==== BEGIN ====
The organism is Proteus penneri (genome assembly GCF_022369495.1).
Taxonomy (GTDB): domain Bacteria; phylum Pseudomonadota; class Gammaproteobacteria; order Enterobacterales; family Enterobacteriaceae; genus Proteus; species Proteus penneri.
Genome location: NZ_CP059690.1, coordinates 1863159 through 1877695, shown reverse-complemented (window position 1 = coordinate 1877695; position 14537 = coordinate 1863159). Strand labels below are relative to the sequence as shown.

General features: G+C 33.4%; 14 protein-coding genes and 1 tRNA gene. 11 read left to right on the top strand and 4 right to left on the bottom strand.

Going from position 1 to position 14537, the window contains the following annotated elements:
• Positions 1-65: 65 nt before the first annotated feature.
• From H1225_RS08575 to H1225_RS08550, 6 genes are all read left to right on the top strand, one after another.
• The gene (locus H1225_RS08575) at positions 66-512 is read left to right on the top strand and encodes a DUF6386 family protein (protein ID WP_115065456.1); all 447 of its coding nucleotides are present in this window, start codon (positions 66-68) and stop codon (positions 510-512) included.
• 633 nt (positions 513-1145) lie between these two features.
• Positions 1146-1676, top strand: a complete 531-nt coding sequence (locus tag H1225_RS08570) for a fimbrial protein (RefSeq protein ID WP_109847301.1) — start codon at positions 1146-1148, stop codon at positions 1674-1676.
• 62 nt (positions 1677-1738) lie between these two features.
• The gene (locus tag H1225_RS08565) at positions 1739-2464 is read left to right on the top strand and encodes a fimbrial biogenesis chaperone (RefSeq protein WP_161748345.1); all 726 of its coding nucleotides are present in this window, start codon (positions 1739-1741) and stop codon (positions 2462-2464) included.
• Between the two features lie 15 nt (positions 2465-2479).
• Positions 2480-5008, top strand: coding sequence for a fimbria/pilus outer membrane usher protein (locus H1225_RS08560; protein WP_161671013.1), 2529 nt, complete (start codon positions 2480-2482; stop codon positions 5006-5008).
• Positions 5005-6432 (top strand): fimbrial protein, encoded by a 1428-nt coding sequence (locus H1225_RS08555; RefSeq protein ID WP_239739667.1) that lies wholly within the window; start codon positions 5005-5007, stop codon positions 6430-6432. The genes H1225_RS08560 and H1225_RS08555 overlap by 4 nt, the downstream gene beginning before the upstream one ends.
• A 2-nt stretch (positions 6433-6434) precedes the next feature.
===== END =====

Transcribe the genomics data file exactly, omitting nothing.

The organism is Proteus penneri (genome assembly GCF_022369495.1).
Taxonomy (GTDB): domain Bacteria; phylum Pseudomonadota; class Gammaproteobacteria; order Enterobacterales; family Enterobacteriaceae; genus Proteus; species Proteus penneri.
Genome location: NZ_CP059690.1, coordinates 1863159 through 1877695, shown reverse-complemented (window position 1 = coordinate 1877695; position 14537 = coordinate 1863159). Strand labels below are relative to the sequence as shown.

General features: G+C 33.4%; 14 protein-coding genes and 1 tRNA gene. 11 read left to right on the top strand and 4 right to left on the bottom strand.

Going from position 1 to position 14537, the window contains the following annotated elements:
• Positions 1-65: 65 nt before the first annotated feature.
• From H1225_RS08575 to H1225_RS08550, 6 genes are all read left to right on the top strand, one after another.
• The gene (locus H1225_RS08575) at positions 66-512 is read left to right on the top strand and encodes a DUF6386 family protein (protein ID WP_115065456.1); all 447 of its coding nucleotides are present in this window, start codon (positions 66-68) and stop codon (positions 510-512) included.
• 633 nt (positions 513-1145) lie between these two features.
• Positions 1146-1676, top strand: a complete 531-nt coding sequence (locus tag H1225_RS08570) for a fimbrial protein (RefSeq protein ID WP_109847301.1) — start codon at positions 1146-1148, stop codon at positions 1674-1676.
• 62 nt (positions 1677-1738) lie between these two features.
• The gene (locus tag H1225_RS08565) at positions 1739-2464 is read left to right on the top strand and encodes a fimbrial biogenesis chaperone (RefSeq protein WP_161748345.1); all 726 of its coding nucleotides are present in this window, start codon (positions 1739-1741) and stop codon (positions 2462-2464) included.
• Between the two features lie 15 nt (positions 2465-2479).
• Positions 2480-5008, top strand: coding sequence for a fimbria/pilus outer membrane usher protein (locus H1225_RS08560; protein WP_161671013.1), 2529 nt, complete (start codon positions 2480-2482; stop codon positions 5006-5008).
• Positions 5005-6432 (top strand): fimbrial protein, encoded by a 1428-nt coding sequence (locus H1225_RS08555; RefSeq protein ID WP_239739667.1) that lies wholly within the window; start codon positions 5005-5007, stop codon positions 6430-6432. The genes H1225_RS08560 and H1225_RS08555 overlap by 4 nt, the downstream gene beginning before the upstream one ends.
• A 2-nt stretch (positions 6433-6434) precedes the next feature.